The 1933 Banking Act requires the Federal Reserve “to promote effectively the goals of maximum employment, stable prices, and moderate long-term interest rates.”
No problem. Except maximum employment – are we talking within a month, a year or over the long term. Ditto for stable prices and moderate long term interest rates.
The stable prices have been manipulated by the government over the last 50 years with so many changes and adjustments to how price increases are calculated. In fact, many changes have been made to ensure prices always remain low with a bias to adjust lower if increases occur.
This is fact, not my opinion. There are plenty of researchers keeping track of older government calculation methodologies – all of which point to significantly higher inflation rates if used old calculation methodologies. No older calculations show lower inflation rates that I know of. (Shadow CPI shows Annual inflation at 5.5% if calculated based on 1990 methodology - http://www.shadowstats.com/alternate_data/inflation-charts.)
So in the never ever quest for maximum employment – and controlling inflation – the Federal Reserve keeps interest rates significantly below the equilibrium rate – arguably by 5% today. This blows through their third mandate of moderate long-term interest rates. Long term interest rates have NEVER been lower. But if the Fed didn’t keep long term rates much lower than the mandated “moderate”, the government would not be able to service their debt and spending would have to be slashed. Thus leading to less than maximum employment.
But the byproduct of only focusing on maximum employment over the short term – which is the result of such heavy political influence (so much for an independent and trustworthy institution), the Fed is forced to always add accommodation to any slowdown in the business cycle.
As a result, we have runaway financial inflation – financial asset prices that are so overvalued that new speculative asset appreciation is bubbling up every day.
Now that the latest bubble has inflated at a dizzying pace – Game Stock – a brick and mortar video game company that loses money every year – that has gone from $19 to over $400 in two weeks - on no news, leaving a graveyard of hedge fund managers that were short the stock behind, government officials are clamoring to ensure no market manipulation.
Squeezing short sellers is market manipulation, but the Fed has fostered an environment of market manipulation in all areas of investment with good intention by being the largest manipulator in the markets. They have taught the world how to manipulate financial markets with the best of them.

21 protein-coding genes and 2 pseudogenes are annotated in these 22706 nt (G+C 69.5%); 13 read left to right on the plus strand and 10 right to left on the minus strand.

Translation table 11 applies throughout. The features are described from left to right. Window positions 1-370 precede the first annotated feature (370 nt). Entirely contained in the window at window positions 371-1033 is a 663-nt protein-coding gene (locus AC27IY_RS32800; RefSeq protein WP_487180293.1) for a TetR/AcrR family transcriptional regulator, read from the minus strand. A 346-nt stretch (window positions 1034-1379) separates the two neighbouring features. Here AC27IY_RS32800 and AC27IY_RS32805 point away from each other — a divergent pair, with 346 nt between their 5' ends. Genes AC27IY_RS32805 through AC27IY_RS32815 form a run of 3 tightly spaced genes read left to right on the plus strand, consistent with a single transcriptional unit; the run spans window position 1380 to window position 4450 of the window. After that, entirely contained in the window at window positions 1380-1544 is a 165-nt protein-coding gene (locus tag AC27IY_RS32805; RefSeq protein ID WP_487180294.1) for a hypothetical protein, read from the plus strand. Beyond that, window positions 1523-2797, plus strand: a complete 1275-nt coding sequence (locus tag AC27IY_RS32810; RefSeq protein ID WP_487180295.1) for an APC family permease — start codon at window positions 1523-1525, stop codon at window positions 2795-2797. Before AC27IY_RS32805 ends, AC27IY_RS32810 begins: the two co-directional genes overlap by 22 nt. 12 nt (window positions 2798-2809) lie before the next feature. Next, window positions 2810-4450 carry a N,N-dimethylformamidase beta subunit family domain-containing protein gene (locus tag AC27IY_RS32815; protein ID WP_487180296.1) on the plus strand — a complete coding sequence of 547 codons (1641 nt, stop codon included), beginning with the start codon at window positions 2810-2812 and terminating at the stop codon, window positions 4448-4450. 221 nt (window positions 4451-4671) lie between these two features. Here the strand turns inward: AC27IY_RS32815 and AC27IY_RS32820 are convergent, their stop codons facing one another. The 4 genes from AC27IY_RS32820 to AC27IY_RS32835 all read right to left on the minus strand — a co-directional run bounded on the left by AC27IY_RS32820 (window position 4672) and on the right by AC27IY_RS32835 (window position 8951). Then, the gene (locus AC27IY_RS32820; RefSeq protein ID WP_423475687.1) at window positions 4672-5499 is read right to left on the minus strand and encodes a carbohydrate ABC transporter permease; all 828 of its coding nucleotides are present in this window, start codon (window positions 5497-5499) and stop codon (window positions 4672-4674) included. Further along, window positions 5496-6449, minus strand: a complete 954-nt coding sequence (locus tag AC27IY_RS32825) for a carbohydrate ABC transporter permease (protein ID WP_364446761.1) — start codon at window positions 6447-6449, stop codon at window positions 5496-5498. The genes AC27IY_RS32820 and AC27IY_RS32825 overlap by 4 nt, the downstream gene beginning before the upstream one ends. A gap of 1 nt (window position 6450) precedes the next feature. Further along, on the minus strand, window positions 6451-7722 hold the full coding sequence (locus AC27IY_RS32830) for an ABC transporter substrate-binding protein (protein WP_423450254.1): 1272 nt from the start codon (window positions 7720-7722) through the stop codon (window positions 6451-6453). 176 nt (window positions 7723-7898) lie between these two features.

Like the King, Mice and Cheese fable where a king tried to rid his mouse problems with cats to only have cat problems, then going to dogs and eventually elephants to fix the problems – trying to cure one problem with what will amount to a larger problem over and over again, eventually a problem the size of an elephant creates a problem the system can’t contain or control further.
The best way to salvage this is to acknowledge the system will always have issues – employment will never be as high as you would like, inflation and interest rates never as low as you like. But if you end up with elephants rampaging as a result of your quest to do more than you should, you’ll be worse off than if you were satisfied with an outcome that is more realistic for the long term.
Yes, in today’s instant gratification age there is no tolerance from the masses to under-perform. But that is why the Fed is supposed to be independent.
So let’s try to get the Fed their independence back and focus on rational and symmetric policy (both higher and lower rates without printing Trillions of dollars with every economic gyration) before it is too late. Let us live with mice, a small nuisance of a problem that can be controlled. If not, lets support every asset class to the outer stratosphere of value and spend some of those QE dollars on Game Stop. Shouldn’t they at least get some cheese while the elephants feast on free peanuts? Its definitely looking more nuts!!!
by Michael Carino, Greenwich Endeavors, 1/29/2021
Michael Carino, CEO of Greenwich Endeavors, is a finance specialist with over 27 years of experience. He has owned financial firms with roles including portfolio manager, trader, accountant, risk manager and treasury manager. He typically has positions that benefit from a normalized bond market, higher yields and value investments.